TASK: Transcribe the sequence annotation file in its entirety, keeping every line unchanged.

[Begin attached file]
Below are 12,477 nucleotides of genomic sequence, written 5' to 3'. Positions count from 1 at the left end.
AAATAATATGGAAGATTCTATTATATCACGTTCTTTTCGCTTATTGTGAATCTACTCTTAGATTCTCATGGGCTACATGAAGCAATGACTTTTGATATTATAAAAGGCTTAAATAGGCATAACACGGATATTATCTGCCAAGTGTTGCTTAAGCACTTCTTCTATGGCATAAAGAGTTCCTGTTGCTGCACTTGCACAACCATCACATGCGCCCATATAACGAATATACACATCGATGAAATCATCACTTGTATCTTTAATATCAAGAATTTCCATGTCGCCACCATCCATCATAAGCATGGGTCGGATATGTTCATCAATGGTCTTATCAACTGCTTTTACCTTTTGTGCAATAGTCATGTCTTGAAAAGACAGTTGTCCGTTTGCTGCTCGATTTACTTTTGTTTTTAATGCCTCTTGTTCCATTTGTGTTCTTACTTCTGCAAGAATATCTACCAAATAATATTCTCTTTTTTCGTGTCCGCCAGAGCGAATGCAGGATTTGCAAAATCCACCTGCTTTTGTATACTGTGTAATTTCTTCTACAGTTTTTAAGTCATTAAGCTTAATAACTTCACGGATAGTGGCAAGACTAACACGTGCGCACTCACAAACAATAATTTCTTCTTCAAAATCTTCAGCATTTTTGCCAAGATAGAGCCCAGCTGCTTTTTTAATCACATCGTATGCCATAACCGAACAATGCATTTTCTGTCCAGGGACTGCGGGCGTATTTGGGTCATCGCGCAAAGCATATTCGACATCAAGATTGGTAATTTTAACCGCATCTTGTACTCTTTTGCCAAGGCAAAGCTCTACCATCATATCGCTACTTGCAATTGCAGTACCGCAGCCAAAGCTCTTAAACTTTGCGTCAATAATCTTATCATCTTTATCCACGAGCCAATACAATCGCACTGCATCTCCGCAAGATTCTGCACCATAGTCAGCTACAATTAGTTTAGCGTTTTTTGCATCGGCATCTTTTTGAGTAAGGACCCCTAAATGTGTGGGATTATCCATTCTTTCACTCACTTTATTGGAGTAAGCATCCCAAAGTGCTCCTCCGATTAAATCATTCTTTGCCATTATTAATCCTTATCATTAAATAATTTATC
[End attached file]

Below are 12,477 nucleotides of genomic sequence, written 5' to 3'. Positions count from 1 at the left end.
AAATAATATGGAAGATTCTATTATATCACGTTCTTTTCGCTTATTGTGAATCTACTCTTAGATTCTCATGGGCTACATGAAGCAATGACTTTTGATATTATAAAAGGCTTAAATAGGCATAACACGGATATTATCTGCCAAGTGTTGCTTAAGCACTTCTTCTATGGCATAAAGAGTTCCTGTTGCTGCACTTGCACAACCATCACATGCGCCCATATAACGAATATACACATCGATGAAATCATCACTTGTATCTTTAATATCAAGAATTTCCATGTCGCCACCATCCATCATAAGCATGGGTCGGATATGTTCATCAATGGTCTTATCAACTGCTTTTACCTTTTGTGCAATAGTCATGTCTTGAAAAGACAGTTGTCCGTTTGCTGCTCGATTTACTTTTGTTTTTAATGCCTCTTGTTCCATTTGTGTTCTTACTTCTGCAAGAATATCTACCAAATAATATTCTCTTTTTTCGTGTCCGCCAGAGCGAATGCAGGATTTGCAAAATCCACCTGCTTTTGTATACTGTGTAATTTCTTCTACAGTTTTTAAGTCATTAAGCTTAATAACTTCACGGATAGTGGCAAGACTAACACGTGCGCACTCACAAACAATAATTTCTTCTTCAAAATCTTCAGCATTTTTGCCAAGATAGAGCCCAGCTGCTTTTTTAATCACATCGTATGCCATAACCGAACAATGCATTTTCTGTCCAGGGACTGCGGGCGTATTTGGGTCATCGCGCAAAGCATATTCGACATCAAGATTGGTAATTTTAACCGCATCTTGTACTCTTTTGCCAAGGCAAAGCTCTACCATCATATCGCTACTTGCAATTGCAGTACCGCAGCCAAAGCTCTTAAACTTTGCGTCAATAATCTTATCATCTTTATCCACGAGCCAATACAATCGCACTGCATCTCCGCAAGATTCTGCACCATAGTCAGCTACAATTAGTTTAGCGTTTTTTGCATCGGCATCTTTTTGAGTAAGGACCCCTAAATGTGTGGGATTATCCATTCTTTCACTCACTTTATTGGAGTAAGCATCCCAAAGTGCTCCTCCGATTAAATCATTCTTTGCCATTATTAATCCTTATCATTAAATAATTTATC